Developers need to create great apps with attention to detail and that starts with a secure environment. If Apple fails with Gatekeeper and their version of security they will have no one to blame but themselves.

One final though we need to move away from the old way of computing and embrace a new Mac / Windows - I like simplicity at its best. - I fully respect and under those in the field where they need all the tools that then can possibly load on their mac for developing, supporting and even hacking. For those of to do that its time for the computer to change - login as the Administrator and have at it. Login as a normal every day joe and do what you need to and move on with your life.



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New poll: Mac App Store and software purchases
Authored by: cdyches on Jun 05, '12 09:23:23PM

Over 3.5% of people don't buy software? Are the using computers for doorstops? What's the deal with that?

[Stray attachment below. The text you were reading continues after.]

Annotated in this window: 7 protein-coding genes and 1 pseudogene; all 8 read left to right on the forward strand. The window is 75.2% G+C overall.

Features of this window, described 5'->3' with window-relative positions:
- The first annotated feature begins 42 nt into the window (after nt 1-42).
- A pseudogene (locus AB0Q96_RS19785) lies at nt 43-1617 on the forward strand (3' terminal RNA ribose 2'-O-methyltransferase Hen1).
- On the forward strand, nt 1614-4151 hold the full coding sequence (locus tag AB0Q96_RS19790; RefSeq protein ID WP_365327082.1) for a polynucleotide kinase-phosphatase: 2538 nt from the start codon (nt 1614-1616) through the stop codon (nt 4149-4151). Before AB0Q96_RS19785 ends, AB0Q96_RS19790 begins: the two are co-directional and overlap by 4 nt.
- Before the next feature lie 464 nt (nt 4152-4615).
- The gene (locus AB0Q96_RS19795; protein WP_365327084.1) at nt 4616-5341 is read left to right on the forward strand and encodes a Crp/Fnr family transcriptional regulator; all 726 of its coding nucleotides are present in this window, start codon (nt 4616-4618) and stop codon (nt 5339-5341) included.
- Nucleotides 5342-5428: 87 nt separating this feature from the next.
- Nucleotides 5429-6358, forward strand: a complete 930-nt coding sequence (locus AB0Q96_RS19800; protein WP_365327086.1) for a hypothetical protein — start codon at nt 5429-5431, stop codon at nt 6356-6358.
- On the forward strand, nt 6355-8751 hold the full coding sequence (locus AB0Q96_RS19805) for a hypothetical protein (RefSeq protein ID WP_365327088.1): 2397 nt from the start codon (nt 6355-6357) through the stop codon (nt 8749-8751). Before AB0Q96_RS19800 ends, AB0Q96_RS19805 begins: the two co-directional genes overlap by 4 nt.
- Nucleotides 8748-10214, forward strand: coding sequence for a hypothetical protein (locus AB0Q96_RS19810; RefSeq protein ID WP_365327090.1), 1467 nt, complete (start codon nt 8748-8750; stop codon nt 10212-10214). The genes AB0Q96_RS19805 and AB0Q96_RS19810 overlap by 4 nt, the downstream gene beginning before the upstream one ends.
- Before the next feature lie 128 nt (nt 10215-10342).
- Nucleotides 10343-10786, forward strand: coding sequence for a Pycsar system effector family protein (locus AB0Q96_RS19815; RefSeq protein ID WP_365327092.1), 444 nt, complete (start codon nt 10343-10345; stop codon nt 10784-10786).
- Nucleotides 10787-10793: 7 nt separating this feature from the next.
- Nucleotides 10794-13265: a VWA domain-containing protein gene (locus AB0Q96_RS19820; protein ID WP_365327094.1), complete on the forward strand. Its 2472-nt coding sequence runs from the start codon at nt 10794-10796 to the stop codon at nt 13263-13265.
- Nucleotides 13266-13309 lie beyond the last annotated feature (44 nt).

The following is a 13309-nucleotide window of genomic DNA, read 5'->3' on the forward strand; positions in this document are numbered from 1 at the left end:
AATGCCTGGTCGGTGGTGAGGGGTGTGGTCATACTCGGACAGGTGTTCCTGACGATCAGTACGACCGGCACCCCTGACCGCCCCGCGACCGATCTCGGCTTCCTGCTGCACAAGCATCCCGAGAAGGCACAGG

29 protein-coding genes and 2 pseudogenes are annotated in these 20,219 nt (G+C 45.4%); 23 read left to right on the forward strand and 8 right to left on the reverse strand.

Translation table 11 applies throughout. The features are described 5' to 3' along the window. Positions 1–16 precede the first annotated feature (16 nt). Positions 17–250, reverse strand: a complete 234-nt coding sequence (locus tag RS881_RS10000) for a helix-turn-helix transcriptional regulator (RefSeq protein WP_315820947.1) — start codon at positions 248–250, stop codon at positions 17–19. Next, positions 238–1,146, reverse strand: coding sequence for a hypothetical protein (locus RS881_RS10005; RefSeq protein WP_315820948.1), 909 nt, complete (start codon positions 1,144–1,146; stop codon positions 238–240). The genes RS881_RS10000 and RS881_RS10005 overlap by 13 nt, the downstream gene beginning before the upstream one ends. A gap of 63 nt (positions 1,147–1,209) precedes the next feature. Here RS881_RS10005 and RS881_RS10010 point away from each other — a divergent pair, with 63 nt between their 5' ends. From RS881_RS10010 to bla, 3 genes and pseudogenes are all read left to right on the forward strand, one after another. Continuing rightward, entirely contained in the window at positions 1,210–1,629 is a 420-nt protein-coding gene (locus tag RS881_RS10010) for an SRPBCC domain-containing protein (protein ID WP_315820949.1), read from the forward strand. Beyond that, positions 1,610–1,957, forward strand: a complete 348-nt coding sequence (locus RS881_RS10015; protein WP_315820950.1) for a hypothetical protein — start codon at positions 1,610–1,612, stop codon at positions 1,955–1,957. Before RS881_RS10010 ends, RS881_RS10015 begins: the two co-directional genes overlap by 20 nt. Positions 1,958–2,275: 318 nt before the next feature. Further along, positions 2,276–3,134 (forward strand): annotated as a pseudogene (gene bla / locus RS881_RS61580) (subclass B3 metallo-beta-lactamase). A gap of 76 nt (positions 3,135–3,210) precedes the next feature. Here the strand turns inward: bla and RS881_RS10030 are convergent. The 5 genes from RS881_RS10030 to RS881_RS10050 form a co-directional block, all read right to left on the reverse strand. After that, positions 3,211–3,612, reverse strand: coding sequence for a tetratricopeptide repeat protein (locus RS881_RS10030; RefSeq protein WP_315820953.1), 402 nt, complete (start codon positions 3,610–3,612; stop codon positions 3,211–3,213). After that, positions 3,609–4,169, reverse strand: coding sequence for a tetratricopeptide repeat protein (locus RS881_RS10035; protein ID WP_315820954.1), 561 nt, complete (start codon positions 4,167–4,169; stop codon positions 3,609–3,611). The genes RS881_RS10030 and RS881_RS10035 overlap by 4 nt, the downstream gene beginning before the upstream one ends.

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New poll: Mac App Store and software purchases
Authored by: Milliways2 on Jun 06, '12 06:01:09PM

The only software I "buy" from the App Store is Apple software e.g. XCode, and that only because Apple forces me to.
Before buying software I research, from google, magazine and programmer sites.
I much prefer to download a trial version before deciding to buy.

I already find it unconscionable that Apple won't let me write my own software and put it on my iPod or IPad. If OSX goes this way I will be back to Windows.

As to the App Store UI, it is terrible. I am presented with a screen full of games and other rubbish I wouldn't put on my computer. I am forced to use the iTunes interface, but avoid App Store like the plague.

While on my rant, I object to Apple's censorship. It is good that they prevent malware, but attempt to impose their views on the world e.g. an app "Spicks and Specs", produced by Australia's national broadcaster related to a popular show was banned because the word spicks offends some American sensibility, but has no meaning to the world at large.